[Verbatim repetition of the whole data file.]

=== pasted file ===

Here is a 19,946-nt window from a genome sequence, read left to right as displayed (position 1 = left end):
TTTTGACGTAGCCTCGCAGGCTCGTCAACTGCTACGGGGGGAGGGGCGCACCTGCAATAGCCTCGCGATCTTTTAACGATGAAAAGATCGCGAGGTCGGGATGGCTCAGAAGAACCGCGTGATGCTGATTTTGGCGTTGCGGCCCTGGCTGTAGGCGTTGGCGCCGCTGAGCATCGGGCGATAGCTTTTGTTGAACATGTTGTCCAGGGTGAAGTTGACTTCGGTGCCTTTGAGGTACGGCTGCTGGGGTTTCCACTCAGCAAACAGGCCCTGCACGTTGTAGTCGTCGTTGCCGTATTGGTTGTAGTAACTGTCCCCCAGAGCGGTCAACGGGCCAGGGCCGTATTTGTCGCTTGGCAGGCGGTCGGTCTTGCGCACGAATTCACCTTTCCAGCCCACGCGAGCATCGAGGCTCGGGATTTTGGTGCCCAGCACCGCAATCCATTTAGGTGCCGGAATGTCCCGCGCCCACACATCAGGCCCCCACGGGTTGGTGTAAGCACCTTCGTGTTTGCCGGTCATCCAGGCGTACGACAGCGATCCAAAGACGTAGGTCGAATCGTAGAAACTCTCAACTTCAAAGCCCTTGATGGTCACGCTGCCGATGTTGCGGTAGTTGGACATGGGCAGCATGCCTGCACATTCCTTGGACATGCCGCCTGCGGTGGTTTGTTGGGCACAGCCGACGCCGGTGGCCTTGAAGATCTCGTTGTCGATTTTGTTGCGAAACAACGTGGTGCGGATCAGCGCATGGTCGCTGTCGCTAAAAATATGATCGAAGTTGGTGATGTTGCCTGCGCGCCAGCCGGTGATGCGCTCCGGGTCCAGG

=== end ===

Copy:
Here is a 19,946-nt window from a genome sequence, read left to right as displayed (position 1 = left end):
TTTTGACGTAGCCTCGCAGGCTCGTCAACTGCTACGGGGGGAGGGGCGCACCTGCAATAGCCTCGCGATCTTTTAACGATGAAAAGATCGCGAGGTCGGGATGGCTCAGAAGAACCGCGTGATGCTGATTTTGGCGTTGCGGCCCTGGCTGTAGGCGTTGGCGCCGCTGAGCATCGGGCGATAGCTTTTGTTGAACATGTTGTCCAGGGTGAAGTTGACTTCGGTGCCTTTGAGGTACGGCTGCTGGGGTTTCCACTCAGCAAACAGGCCCTGCACGTTGTAGTCGTCGTTGCCGTATTGGTTGTAGTAACTGTCCCCCAGAGCGGTCAACGGGCCAGGGCCGTATTTGTCGCTTGGCAGGCGGTCGGTCTTGCGCACGAATTCACCTTTCCAGCCCACGCGAGCATCGAGGCTCGGGATTTTGGTGCCCAGCACCGCAATCCATTTAGGTGCCGGAATGTCCCGCGCCCACACATCAGGCCCCCACGGGTTGGTGTAAGCACCTTCGTGTTTGCCGGTCATCCAGGCGTACGACAGCGATCCAAAGACGTAGGTCGAATCGTAGAAACTCTCAACTTCAAAGCCCTTGATGGTCACGCTGCCGATGTTGCGGTAGTTGGACATGGGCAGCATGCCTGCACATTCCTTGGACATGCCGCCTGCGGTGGTTTGTTGGGCACAGCCGACGCCGGTGGCCTTGAAGATCTCGTTGTCGATTTTGTTGCGAAACAACGTGGTGCGGATCAGCGCATGGTCGCTGTCGCTAAAAATATGATCGAAGTTGGTGATGTTGCCTGCGCGCCAGCCGGTGATGCGCTCCGGGTCCAGG